Oireachtas Joint and Select Committees
Wednesday, 25 November 2015
Committee on Health and Children: Select Sub-Committee on Health
Health Insurance (Amendment) Bill 2015: Committee Stage
We have a quorum. The Minister, being an ex officiomember of the committee, can be counted for the quorum. Apologies have been received from Deputy Caoimhghín Ó Caoláin.
I welcome the Minister for Health, Deputy Varadkar, and, from the Department of Health, Ms Patsy Carr, principal officer, and Ms Roisin Cahillane, assistant principal, to discuss the Committee Stage of the Health Insurance (Amendment) Bill 2015. The Bill was referred to the select sub-committee by the Dáil on 19 November. I invite the Minister to make his opening remarks.
As members are aware from the Second Stage debate, the main purpose of the Health Insurance (Amendment) Bill 2015 is to specify the amount of premium to be paid from the risk equalisation fund in respect of age, gender and level of cover from 1 March 2016 and to revise the stamp duty levy required to fund the risk equalisation credits for 2016. The Bill will set credits for the 60 to 64 age group at zero and increase the credits payable for those aged 65. The Bill also provides for an improvement in the health status measure under the scheme by expanding the setting in which a utilisation credit will be payable. It will now include day case admissions. This increases the support provided by the scheme to less healthy people. The Bill also provides for consequential amendments to the Stamp Duty Consolidation Act 1999 and a technical amendment to the Health Insurance Acts is also included.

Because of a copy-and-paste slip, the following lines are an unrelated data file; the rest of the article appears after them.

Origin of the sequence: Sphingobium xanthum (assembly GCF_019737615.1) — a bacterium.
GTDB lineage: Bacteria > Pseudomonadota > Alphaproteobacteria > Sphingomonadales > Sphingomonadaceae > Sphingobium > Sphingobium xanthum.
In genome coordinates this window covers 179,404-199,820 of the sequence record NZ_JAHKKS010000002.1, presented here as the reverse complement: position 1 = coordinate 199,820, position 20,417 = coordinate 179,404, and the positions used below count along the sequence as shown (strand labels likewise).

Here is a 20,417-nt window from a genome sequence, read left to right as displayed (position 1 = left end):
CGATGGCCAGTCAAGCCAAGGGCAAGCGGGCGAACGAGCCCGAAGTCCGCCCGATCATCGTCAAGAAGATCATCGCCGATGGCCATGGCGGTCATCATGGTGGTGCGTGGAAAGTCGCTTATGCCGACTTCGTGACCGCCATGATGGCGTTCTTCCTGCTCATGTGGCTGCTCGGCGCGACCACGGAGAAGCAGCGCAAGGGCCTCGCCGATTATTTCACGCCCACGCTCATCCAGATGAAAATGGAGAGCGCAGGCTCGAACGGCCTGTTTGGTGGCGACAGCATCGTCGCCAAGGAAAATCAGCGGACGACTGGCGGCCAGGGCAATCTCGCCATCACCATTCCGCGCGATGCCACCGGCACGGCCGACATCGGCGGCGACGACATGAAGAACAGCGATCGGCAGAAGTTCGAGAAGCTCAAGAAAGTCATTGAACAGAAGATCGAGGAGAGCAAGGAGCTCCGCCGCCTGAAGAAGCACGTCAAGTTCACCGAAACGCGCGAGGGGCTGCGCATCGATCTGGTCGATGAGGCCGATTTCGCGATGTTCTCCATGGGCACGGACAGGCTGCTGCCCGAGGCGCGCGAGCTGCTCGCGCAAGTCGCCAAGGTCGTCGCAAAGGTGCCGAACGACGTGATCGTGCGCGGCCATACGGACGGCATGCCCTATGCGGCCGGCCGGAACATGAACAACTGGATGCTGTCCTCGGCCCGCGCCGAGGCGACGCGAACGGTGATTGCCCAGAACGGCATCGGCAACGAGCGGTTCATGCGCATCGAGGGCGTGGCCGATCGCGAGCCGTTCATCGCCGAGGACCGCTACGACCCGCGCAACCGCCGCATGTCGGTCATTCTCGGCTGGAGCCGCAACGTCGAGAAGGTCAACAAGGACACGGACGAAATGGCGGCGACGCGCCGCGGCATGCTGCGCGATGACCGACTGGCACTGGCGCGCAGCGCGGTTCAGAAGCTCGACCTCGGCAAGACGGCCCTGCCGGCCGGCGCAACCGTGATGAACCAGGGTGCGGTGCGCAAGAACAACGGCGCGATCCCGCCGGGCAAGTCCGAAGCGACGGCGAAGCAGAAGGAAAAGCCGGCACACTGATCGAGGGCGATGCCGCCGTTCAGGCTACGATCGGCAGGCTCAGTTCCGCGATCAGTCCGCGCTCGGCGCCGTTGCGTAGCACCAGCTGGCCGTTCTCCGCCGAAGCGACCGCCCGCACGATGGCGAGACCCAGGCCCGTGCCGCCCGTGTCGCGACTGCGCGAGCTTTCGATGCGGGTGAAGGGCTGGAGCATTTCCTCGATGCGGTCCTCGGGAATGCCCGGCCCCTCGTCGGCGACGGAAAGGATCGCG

I move amendment No. 1:
In page 4, between lines 13 and 14, to insert the following: